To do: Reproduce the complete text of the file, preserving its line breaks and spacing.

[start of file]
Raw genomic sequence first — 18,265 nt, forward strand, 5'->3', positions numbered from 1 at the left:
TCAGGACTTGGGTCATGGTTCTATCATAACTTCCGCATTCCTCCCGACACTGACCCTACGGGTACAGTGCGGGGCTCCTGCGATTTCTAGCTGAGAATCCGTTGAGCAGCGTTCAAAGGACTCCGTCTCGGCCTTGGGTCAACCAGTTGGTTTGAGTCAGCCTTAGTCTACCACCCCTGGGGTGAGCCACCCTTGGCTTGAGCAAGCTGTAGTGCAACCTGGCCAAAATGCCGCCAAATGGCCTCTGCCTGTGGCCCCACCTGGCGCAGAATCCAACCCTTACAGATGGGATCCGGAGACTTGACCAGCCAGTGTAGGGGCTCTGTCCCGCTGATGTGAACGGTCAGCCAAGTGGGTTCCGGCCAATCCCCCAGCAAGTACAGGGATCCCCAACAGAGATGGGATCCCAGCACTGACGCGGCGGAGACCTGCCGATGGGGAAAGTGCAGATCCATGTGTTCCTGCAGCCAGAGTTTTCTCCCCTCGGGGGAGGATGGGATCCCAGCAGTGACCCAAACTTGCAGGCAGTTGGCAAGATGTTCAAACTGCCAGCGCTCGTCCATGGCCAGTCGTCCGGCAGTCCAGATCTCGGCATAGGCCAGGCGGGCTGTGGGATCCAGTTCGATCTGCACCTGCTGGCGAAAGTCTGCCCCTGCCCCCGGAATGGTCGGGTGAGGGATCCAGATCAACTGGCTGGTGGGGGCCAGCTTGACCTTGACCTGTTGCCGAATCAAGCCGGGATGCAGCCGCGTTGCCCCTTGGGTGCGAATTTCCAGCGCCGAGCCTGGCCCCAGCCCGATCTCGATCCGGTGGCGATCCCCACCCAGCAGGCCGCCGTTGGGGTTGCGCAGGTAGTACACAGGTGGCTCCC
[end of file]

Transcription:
Raw genomic sequence first — 18,265 nt, forward strand, 5'->3', positions numbered from 1 at the left:
TCAGGACTTGGGTCATGGTTCTATCATAACTTCCGCATTCCTCCCGACACTGACCCTACGGGTACAGTGCGGGGCTCCTGCGATTTCTAGCTGAGAATCCGTTGAGCAGCGTTCAAAGGACTCCGTCTCGGCCTTGGGTCAACCAGTTGGTTTGAGTCAGCCTTAGTCTACCACCCCTGGGGTGAGCCACCCTTGGCTTGAGCAAGCTGTAGTGCAACCTGGCCAAAATGCCGCCAAATGGCCTCTGCCTGTGGCCCCACCTGGCGCAGAATCCAACCCTTACAGATGGGATCCGGAGACTTGACCAGCCAGTGTAGGGGCTCTGTCCCGCTGATGTGAACGGTCAGCCAAGTGGGTTCCGGCCAATCCCCCAGCAAGTACAGGGATCCCCAACAGAGATGGGATCCCAGCACTGACGCGGCGGAGACCTGCCGATGGGGAAAGTGCAGATCCATGTGTTCCTGCAGCCAGAGTTTTCTCCCCTCGGGGGAGGATGGGATCCCAGCAGTGACCCAAACTTGCAGGCAGTTGGCAAGATGTTCAAACTGCCAGCGCTCGTCCATGGCCAGTCGTCCGGCAGTCCAGATCTCGGCATAGGCCAGGCGGGCTGTGGGATCCAGTTCGATCTGCACCTGCTGGCGAAAGTCTGCCCCTGCCCCCGGAATGGTCGGGTGAGGGATCCAGATCAACTGGCTGGTGGGGGCCAGCTTGACCTTGACCTGTTGCCGAATCAAGCCGGGATGCAGCCGCGTTGCCCCTTGGGTGCGAATTTCCAGCGCCGAGCCTGGCCCCAGCCCGATCTCGATCCGGTGGCGATCCCCACCCAGCAGGCCGCCGTTGGGGTTGCGCAGGTAGTACACAGGTGGCTCCC